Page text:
WASHINGTON - Hundreds of academics and intellectuals around the world are signing onto a joint statement in support of European colleagues who have been banned by Beijing from visiting China and hit with other sanctions because of their work.
The Chinese Foreign Ministry announced the sanctions last week against the Mercator Institute for China Studies in Germany, the Alliance of Democracies Foundation in Denmark and other individuals and institutions, accusing them of actions that “severely harm China's sovereignty and interests and maliciously spread lies and disinformation.”
In announcing the move, the ministry made clear it was reacting to sanctions announced earlier this month by Britain and the European Union over China’s treatment of the Uyghur minority in its western Xinjiang region.
Now, scholars across the United States, Europe and Asia are adding their names to a fast-growing list of signatories to a statement of solidarity with their sanctioned colleagues.
A similar statement has been signed by 37 directors of research institutes in Europe.
“It is troubling enough that the [Chinese government and Chinese Communist Party] under Xi Jinping have sought to silence discussion of any topics that they deem controversial among scholars within China, including Xinjiang and now Hong Kong,” said Princeton University professor Martin S. Flaherty, one of nearly 1,000 academics in Europe, North America and Asia who have signed the current statement so far.
Sanctions issued against members of the academic community represent an attempt to “likewise silence scholars outside China,” he wrote in response to written questions from VOA.
Among those hit by the Chinese sanctions are Jo Smith Finley, a social anthropologist and political scientist at Newcastle University in Britain; Adrian Zenz, a German scholar at the Victims of Communism Memorial Foundation; and Björn Jerdén, who heads Sweden’s National China Center.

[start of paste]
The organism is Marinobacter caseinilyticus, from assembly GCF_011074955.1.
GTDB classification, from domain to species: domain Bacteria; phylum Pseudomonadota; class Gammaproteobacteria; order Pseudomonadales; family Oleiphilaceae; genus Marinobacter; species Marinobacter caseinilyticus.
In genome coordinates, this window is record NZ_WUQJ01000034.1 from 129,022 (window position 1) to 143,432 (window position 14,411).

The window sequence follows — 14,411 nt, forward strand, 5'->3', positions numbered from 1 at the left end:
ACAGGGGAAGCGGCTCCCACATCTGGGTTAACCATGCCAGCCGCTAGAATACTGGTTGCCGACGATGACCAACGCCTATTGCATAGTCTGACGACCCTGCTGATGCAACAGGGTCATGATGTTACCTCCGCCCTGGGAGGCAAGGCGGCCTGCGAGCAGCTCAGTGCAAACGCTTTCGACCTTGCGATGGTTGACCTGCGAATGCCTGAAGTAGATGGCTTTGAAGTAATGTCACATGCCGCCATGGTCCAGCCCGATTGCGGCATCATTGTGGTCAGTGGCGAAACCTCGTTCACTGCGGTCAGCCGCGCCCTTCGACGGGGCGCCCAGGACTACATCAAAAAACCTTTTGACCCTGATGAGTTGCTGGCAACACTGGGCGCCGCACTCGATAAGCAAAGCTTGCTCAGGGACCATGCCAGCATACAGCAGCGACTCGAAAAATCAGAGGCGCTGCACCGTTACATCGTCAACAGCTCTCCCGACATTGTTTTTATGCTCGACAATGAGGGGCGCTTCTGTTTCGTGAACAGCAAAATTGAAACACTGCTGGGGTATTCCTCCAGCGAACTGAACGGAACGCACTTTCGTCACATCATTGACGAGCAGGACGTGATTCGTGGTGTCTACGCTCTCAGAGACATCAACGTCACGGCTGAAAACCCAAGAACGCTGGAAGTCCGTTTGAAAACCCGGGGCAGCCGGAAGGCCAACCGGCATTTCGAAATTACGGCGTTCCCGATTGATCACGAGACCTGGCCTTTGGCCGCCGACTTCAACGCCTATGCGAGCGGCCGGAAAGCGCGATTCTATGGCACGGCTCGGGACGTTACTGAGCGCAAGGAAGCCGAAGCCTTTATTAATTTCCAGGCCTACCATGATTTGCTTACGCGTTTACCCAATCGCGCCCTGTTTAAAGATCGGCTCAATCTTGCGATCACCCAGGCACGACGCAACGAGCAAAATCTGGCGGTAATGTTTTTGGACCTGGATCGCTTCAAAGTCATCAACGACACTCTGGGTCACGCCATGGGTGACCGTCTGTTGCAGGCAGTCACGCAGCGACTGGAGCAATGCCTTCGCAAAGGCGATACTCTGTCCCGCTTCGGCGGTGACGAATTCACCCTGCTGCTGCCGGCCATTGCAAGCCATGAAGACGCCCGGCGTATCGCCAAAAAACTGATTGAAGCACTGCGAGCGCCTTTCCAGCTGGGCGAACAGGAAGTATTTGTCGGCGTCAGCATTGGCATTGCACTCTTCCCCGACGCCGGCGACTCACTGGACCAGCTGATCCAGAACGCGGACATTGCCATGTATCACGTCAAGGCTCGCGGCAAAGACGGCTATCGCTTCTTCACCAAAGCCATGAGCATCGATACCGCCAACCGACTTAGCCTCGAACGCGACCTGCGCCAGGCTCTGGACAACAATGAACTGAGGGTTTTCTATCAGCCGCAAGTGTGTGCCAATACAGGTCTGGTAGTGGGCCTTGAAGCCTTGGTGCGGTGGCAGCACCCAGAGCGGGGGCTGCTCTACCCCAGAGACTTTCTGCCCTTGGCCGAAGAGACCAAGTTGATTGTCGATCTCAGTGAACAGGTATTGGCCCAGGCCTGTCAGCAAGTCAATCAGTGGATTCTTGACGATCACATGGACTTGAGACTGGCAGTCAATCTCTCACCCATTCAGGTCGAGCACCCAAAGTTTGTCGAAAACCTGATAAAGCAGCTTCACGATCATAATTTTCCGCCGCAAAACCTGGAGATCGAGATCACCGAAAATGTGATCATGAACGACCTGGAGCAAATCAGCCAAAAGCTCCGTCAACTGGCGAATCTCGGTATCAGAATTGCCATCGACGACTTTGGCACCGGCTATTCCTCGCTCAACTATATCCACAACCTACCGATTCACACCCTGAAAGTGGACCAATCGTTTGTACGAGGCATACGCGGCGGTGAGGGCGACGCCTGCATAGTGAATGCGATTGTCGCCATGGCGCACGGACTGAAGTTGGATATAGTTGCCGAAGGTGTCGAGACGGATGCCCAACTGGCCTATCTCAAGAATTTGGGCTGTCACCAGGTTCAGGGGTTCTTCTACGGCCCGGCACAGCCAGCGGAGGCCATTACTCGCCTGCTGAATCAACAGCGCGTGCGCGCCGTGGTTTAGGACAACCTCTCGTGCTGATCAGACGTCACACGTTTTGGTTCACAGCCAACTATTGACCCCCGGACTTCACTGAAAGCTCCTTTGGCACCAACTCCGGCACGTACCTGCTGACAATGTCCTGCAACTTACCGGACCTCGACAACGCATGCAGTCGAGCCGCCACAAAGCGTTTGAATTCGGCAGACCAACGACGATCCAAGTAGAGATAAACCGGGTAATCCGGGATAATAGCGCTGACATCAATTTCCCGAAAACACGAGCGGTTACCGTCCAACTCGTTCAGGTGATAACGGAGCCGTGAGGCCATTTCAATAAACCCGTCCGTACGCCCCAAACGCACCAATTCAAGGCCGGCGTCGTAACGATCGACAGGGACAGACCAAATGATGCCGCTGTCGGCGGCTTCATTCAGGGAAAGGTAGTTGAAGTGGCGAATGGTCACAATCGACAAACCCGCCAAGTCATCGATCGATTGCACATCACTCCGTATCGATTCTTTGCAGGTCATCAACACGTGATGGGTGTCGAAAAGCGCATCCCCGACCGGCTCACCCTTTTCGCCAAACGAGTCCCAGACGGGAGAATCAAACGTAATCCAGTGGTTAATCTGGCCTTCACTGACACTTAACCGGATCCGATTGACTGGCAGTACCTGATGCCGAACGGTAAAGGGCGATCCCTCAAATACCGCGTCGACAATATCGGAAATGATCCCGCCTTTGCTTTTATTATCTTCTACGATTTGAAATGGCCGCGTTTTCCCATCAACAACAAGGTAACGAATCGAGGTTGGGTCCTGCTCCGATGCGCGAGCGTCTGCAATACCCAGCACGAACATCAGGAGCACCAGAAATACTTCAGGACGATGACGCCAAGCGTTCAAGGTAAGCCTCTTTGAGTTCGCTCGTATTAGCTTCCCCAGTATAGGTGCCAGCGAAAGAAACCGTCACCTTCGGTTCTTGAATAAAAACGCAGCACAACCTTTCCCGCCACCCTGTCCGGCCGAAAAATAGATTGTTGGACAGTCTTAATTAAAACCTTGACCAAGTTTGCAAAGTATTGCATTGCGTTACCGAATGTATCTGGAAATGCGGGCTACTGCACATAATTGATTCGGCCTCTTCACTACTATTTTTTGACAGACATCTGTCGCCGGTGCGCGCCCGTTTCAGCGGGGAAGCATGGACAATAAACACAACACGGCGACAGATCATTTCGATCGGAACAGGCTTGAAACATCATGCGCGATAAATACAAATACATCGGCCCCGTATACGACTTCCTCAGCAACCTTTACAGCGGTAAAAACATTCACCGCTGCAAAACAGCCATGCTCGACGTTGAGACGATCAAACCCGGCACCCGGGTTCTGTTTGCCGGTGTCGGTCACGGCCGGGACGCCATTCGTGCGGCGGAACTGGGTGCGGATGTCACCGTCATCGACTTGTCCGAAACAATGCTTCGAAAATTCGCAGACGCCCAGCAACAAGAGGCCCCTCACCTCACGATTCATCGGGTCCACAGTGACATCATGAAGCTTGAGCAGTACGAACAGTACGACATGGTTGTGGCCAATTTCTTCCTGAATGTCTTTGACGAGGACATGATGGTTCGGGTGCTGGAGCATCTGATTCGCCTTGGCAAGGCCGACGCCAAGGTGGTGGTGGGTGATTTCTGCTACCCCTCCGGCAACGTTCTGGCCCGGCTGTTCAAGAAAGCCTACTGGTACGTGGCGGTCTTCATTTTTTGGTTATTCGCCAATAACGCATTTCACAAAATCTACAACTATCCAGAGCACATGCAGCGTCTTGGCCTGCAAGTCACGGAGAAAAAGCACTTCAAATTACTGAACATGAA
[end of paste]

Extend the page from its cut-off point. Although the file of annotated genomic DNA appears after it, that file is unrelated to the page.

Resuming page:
In Washington, four scholars at one of America’s leading think tanks, the Center for Strategic and International Studies (CSIS), have weighed in with their own statement in support of the Mercator Institute.
Matt Pottinger, U.S. deputy national security adviser under President Donald Trump, now a distinguished visiting fellow at Stanford University’s Hoover Institution, is among the signatories of the Solidarity Statement. Pottinger himself was among 20 plus American officials Beijing issued sanctions against towards the end of the Trump administration.
“If China’s precondition for stable relations with the West is that scholars all agree with Beijing’s position on Xinjiang, Hong Kong, Taiwan, Tibet, other ‘red lines,’ and its broader narrative — regardless of where or in which language the opinions are shared — then China is unfortunately choosing to close the door to genuine scholarly exchange,” their statement said.
In a telephone interview with VOA, Matthew P. Goodman, one of the four scholars at CSIS who co-authored the statement, described the Berlin-based think tank as a highly respected, “thoughtful” institution, with which he and his colleagues have often collaborated on research.
Goodman and his colleagues are concerned about the sanctions' impact on not just the Mercator projects, but on the researchers themselves.
“This is going to have a significant impact on them, beyond them not being able to travel to China. Their reputation is at stake, their relationship with other parties could be affected by this, their funding. It’s a serious issue for them,” Goodman said.
“I can’t speak to what this is going to do to them operationally. In terms of their attitude, I’m guessing it’s not going to stop them from continuing to do their research and say what they think,” Goodman said.
Goodman served as director for international economics on the National Security Council staff before joining CSIS in 2012. He is currently senior vice president for economics and holds the Simon Chair in Political Economy at the think tank. Three other prominent scholars on China — Scott Kennedy, Bonnie S. Glaser and Jude Blanchette — co-authored the CSIS statement.
“There’s been a lot of buzz about this — not just about our piece, but this development in Europe and then [the] U.K. I think a lot of scholars are [not only] troubled by those actions by Beijing, but also by those things we touched on in our piece,” Goodman said.
Princeton’s Flaherty noted that while the EU and the United States sanctioned Chinese officials for participation in gross violations of international law, “China is silencing academics simply for saying things that the government and party don't like.” That effort, he said, needs to be called out.
“I signed the letter first and foremost to uphold the principles of academic freedom and freedom of expression.”